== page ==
Ghosting: Three Guys Explain Why They Do It

Have you ever been dating someone and they suddenly stop all communication? That’s called ghosting. And it fucking sucks.

Recently, I received an email from a reader asking the following:

Throughout my dating life, this exact scenario has happened repeatedly: I’m dating someone new and things are going good to great. The dude is really attentive, he pulls out all the stops and makes future plans frequently.

Then, out of nowhere, he straight up disappears.

What, in all the effs, am I missing here?

I put the question out on social media and got a huge response. The good news, dear reader, is that it is not just you. You’re not some sort of unloveable monster who ruins all relationship chances. The bad news is that this ghosting stuff is really, really wide spread like some sort of emotional virus. If you want to avoid seeing a girl cry for a few minutes and instead send her off on a really painful existential crisis that you don’t have to watch and might break her actual being, maybe ghosting is for you.

I’ve definitely experienced this before, far more frequently than I would wish on anybody. I don’t know why guys do this. It’s been a huge issue for me. And, since I’m not equipped to explain this myself, I asked a couple guys to share their stories.

Dude #1:

I was reluctantly in a relationship for about 6 months. I say reluctantly because throughout our relationship I always had one foot out the door. Despite that, we spoke everyday, saw each other 3-4 times a week, actually went on dates, hung out with friends, and all the other normal relationship behaviors you’d expect. When we were approaching our 6th month together, she started asking the “What are we”question a bit more forcefully than before and I kept avoiding it until one day, I simply stopped responding to her calls, texts, and chats.

As for why I did it, it was mostly because I had an irrational fear that if I said the words “We’re in a relationship” I’d suddenly become unhappy, even though I had been monogamously dating her for 6 months. I didn’t understand exactly how I actually felt at the time, so instead of trying to talk it out, I ghosted.

Dude #2:

I never called it The Ghost. It was termed the “Fade Away” or the dusking. I would be ridiculously sweet and attentive and give them the security they needed to let me work late nights in the [his work situation]. Then, I’d alert them that my nights were getting longer and I’d be getting busier. Then the texts wane in frequency as do the visits. No tweets or FB posts – THIS IS THE KEY RULE. Then, you just “fade away.” And six weeks later, she’ll see you at the Metro with some other girl.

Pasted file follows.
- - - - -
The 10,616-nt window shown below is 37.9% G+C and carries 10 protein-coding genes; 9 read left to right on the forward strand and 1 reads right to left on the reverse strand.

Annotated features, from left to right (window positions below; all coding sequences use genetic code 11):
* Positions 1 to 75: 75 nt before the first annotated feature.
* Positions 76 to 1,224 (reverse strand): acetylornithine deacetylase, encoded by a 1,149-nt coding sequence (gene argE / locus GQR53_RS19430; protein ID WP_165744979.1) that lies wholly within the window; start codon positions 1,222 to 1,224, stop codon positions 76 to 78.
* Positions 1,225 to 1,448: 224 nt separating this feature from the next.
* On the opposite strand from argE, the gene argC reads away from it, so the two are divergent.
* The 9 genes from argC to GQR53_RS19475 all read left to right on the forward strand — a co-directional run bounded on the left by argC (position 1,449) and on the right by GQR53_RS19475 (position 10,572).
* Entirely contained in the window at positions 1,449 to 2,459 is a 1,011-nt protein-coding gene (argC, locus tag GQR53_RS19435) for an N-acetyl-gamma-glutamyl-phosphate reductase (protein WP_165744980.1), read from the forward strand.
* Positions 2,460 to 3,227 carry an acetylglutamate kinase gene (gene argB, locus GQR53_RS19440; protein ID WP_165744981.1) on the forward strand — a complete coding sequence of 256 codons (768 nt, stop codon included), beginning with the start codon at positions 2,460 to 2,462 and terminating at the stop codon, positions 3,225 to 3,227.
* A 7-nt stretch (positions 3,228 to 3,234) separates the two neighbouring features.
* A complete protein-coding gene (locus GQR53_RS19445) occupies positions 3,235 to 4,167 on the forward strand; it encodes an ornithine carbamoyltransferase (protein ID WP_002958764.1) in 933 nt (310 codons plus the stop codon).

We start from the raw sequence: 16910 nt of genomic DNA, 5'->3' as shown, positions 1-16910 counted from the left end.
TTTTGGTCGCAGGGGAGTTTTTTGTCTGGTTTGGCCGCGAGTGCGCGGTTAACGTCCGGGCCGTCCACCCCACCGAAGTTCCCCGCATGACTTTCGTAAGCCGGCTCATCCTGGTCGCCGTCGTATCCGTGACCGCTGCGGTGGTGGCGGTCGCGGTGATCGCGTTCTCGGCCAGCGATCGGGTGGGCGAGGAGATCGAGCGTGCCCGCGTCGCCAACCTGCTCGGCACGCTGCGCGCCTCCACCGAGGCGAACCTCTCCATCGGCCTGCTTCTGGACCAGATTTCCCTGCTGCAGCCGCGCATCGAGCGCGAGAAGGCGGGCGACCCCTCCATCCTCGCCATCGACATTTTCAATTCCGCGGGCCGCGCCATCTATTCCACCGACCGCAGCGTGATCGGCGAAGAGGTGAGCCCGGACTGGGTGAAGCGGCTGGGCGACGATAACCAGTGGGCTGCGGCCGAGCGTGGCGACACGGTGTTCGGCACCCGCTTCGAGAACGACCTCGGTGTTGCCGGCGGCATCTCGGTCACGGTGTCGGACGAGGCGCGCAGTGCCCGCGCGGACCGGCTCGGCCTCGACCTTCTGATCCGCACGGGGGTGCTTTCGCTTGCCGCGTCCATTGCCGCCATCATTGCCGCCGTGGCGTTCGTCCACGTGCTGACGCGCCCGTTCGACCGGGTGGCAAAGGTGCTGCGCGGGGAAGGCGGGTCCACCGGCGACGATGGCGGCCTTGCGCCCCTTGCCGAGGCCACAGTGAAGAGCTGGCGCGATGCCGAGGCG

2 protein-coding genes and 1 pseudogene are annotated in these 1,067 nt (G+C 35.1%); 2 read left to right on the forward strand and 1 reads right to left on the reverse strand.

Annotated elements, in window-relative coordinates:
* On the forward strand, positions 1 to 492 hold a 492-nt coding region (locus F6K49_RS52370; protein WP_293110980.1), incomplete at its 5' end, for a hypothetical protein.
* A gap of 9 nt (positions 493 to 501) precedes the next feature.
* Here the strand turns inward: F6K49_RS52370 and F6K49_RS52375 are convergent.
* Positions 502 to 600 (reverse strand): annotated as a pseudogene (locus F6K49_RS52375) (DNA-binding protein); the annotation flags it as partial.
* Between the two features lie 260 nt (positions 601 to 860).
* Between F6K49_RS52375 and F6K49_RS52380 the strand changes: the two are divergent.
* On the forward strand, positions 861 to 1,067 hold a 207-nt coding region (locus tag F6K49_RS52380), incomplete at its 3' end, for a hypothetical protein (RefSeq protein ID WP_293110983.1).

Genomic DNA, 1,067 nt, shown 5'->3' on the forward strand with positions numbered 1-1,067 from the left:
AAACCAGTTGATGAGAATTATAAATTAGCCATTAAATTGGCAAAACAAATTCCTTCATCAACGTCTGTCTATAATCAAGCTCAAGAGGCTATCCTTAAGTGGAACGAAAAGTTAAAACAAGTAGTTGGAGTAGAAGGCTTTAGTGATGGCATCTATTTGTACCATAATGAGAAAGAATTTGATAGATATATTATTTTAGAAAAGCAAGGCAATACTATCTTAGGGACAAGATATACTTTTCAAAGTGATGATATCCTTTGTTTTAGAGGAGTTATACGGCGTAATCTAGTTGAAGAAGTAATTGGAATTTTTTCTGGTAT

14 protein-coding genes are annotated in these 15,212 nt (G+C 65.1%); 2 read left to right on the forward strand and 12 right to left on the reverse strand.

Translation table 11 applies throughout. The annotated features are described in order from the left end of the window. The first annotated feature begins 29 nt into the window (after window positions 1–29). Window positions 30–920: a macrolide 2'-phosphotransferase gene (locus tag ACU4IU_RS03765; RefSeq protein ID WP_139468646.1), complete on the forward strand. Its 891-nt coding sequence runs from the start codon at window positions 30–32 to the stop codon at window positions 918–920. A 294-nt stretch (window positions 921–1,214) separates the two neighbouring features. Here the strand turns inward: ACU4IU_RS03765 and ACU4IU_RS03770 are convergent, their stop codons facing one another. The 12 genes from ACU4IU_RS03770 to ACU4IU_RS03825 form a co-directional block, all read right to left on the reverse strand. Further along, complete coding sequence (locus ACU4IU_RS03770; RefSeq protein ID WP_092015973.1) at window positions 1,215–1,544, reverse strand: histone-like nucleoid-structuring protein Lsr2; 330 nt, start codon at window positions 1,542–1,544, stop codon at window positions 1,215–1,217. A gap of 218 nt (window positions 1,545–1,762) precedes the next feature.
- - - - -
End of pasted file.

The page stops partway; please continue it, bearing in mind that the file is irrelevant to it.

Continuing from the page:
With me, at least – if I sleep with a girl right away, then what the shit do I have to work for? If I really like the girl, I try my best to not bring them home until like six dates. That can backfire too, because then they think you’re trying to hide something. But, if we have sex too soon, I lose interest. Happens every time.

I only go ghost if I’m actually in a relationship. Totally f***ed up. I know.

Dude #3:

I used to disappear when it was all I thought it was (read: a fling), or I got scared of finding what I wanted. New territory, after all. Or some kind of fear factor from a past relationship kicks in, to which I say — get better at being better and take more chances. (See: Whatever my Lulu rating is probably suffers from that.

Although these are all finding yourself kind of bits. Thru my late twenties until now, I feel that it has to do with work. There’s more that’s expected out of everyone. Not just this economy, or the sweeping trend of entrepreneurship. Fewer women are out there to take care of themselves until they’re taken care of. Modern guys get it and are looking for that.

We have a more balanced workforce now, and both men and women have to find their own way. Independence doesn’t advocate for co-dependence, you know, and the more detached you are, the better you get at taking care of yourself. It also makes it a lot easier to ghost on people. It’s just the way we’ve conditioned ourselves, so it’s no gender’s particular fault.

Feeling tossed aside takes us out of our comfort zone and changes how we see ourselves at the moment; we all get that. However, ‘you doing you’ isn’t something we should have to apologize for. Not communicating, though, is.

Being earnest about not wanting to be in a relationship right now, I think, is important. Telling someone you really like that if you’re not communicating enough, to reach out — disappearing is not something you’re doing on purpose. And as with most things in life not decided in some way by numbers… If you have to ask, then you already have your answer.


Well. Fuck that.

Hey guys, you don’t need to tell her that you love her. You don’t need to send her messages saying how she is the only one for you. You don’t need to do everything within your power to get her to trust you. We can have fun for a few weeks/months without you doing any of that. How in all the world are we supposed to tell the difference between a guy who means it and a guy that is going to ghost as soon as you start believing him?


What say you?

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